Top positive review
6 people found this helpful
Well written, informative, gripping and very sad story.
on 25 July 2013
I bought this book because I am interested in Sir Alfred Munnings who painted a picture of the place where I live. I have read the three unabridged volumes of his autobiography. I enjoyed them being a lover of horses, the countryside and paintings. I read on an internet site that he had had a first wife who committed suicide and was curious as Munnings does not mention this in his autobiography.
Because of the publicity re the recent film made from the book Summer in February I was keen to read the book and see the film.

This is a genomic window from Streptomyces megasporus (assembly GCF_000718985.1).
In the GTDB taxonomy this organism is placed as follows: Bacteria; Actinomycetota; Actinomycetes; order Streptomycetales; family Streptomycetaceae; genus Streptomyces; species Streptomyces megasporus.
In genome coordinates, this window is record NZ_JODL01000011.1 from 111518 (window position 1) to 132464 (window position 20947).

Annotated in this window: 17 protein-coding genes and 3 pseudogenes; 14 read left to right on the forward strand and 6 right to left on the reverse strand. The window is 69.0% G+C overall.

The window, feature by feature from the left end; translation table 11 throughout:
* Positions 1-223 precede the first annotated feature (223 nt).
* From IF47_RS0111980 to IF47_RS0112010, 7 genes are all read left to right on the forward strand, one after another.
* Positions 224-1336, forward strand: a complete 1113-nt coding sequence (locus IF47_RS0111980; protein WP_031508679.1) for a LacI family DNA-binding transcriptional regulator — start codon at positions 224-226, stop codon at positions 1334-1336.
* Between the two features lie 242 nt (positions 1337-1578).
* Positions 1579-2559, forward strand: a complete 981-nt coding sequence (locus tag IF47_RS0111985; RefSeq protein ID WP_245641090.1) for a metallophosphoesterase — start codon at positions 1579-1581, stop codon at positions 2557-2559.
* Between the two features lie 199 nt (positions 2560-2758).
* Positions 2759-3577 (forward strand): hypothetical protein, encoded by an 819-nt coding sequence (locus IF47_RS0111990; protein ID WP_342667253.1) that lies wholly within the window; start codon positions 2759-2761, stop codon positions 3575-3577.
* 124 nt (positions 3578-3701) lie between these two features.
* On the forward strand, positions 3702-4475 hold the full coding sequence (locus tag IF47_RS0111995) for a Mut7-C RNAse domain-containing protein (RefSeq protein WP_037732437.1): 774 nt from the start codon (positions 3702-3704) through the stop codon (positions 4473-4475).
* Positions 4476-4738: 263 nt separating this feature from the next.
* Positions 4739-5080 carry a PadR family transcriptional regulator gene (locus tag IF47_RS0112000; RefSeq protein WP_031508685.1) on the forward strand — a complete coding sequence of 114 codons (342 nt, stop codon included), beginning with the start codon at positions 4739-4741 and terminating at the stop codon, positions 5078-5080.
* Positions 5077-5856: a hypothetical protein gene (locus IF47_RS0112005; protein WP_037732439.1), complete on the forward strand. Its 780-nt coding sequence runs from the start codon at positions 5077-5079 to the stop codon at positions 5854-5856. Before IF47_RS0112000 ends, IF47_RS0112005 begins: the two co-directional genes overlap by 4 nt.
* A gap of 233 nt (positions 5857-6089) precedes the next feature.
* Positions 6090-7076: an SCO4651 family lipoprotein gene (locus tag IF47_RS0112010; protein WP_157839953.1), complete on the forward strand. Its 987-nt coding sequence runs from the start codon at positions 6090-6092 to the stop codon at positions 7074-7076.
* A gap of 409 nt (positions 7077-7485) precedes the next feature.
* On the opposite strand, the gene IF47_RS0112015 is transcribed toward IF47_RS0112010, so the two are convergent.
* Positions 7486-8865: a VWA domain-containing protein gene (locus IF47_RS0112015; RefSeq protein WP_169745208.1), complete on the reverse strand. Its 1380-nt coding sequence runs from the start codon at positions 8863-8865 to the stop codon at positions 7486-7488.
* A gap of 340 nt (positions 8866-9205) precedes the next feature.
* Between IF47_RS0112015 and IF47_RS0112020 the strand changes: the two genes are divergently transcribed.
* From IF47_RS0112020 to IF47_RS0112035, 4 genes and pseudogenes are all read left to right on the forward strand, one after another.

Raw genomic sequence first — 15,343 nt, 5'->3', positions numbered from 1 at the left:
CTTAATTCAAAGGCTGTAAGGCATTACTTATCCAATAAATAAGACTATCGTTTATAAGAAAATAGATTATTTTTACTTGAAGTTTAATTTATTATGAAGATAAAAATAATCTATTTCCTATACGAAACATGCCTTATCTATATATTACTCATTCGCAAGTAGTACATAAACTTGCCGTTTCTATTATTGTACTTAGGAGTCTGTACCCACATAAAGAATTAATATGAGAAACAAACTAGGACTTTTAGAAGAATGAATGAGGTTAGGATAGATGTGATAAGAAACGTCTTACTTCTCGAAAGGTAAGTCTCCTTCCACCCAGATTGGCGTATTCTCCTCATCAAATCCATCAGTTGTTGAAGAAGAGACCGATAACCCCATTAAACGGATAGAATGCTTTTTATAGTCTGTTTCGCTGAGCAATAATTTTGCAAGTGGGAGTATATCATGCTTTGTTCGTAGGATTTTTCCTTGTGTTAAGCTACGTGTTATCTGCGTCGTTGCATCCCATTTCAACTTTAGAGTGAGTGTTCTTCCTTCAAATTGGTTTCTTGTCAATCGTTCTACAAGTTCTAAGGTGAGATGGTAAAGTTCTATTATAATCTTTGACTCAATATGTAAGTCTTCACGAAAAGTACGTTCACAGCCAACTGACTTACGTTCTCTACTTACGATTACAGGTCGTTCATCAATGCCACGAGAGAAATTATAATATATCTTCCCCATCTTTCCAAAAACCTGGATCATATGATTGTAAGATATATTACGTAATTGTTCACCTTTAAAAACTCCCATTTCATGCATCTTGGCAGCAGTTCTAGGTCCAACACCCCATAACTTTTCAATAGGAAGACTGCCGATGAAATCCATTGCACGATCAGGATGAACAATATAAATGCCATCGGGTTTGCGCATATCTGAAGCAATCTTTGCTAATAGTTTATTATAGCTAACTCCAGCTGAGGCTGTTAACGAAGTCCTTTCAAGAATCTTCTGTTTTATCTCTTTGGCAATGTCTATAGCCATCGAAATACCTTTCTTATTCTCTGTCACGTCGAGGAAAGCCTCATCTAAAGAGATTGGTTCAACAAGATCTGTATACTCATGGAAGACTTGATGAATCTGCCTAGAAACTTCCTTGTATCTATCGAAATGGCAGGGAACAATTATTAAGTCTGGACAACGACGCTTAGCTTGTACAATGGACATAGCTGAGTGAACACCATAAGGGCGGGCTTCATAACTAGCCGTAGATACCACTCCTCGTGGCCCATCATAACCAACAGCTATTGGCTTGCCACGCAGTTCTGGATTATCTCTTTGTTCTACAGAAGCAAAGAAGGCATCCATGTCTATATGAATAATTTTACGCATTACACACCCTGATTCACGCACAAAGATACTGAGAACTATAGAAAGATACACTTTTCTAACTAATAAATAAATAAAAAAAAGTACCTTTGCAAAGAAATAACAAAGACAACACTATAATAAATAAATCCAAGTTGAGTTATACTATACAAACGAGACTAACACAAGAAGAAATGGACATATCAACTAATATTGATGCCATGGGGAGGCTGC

I would recommend this book. I thought it was well written and it is a very gripping story, with the addition of being set in beautiful Cornwall. Unlike some faction novels, I felt that the author stuck to the facts he actually had evidence of and portrayed the characters well, all of whom were real people. In this book you learn about the Lamorna group of artists, partiularly Harold and Laura Knight which I found fascinating. Also many incidents portrayed in the book were also in Munnings' autobiography. Munnings was a hard swearing, hard drinking man who loved to be the centre of attention and entertain his friends with recitals of poetry, including some of his own. He liked painting gypsies and seemed a bit of a gypsy himself, moving around from place to place, often at short notice. However he worked hard at his art, working outdoors in all weathers. Florence remains an enigmatic character and it is difficult to understand why she ever agreed to marry Munnings, let alone went through with it. It is a sad story for all concerned but I still felt a bit of sympathy for Munnings in the situation, although far more for Gilbert Evans. As for Florence, I am not sure if she was a victim or a bit of a minx. Florence's brother asks Evans what he thinks of his sister. He says "extraordinary" and the brother replies "but not extraordinarily odd?".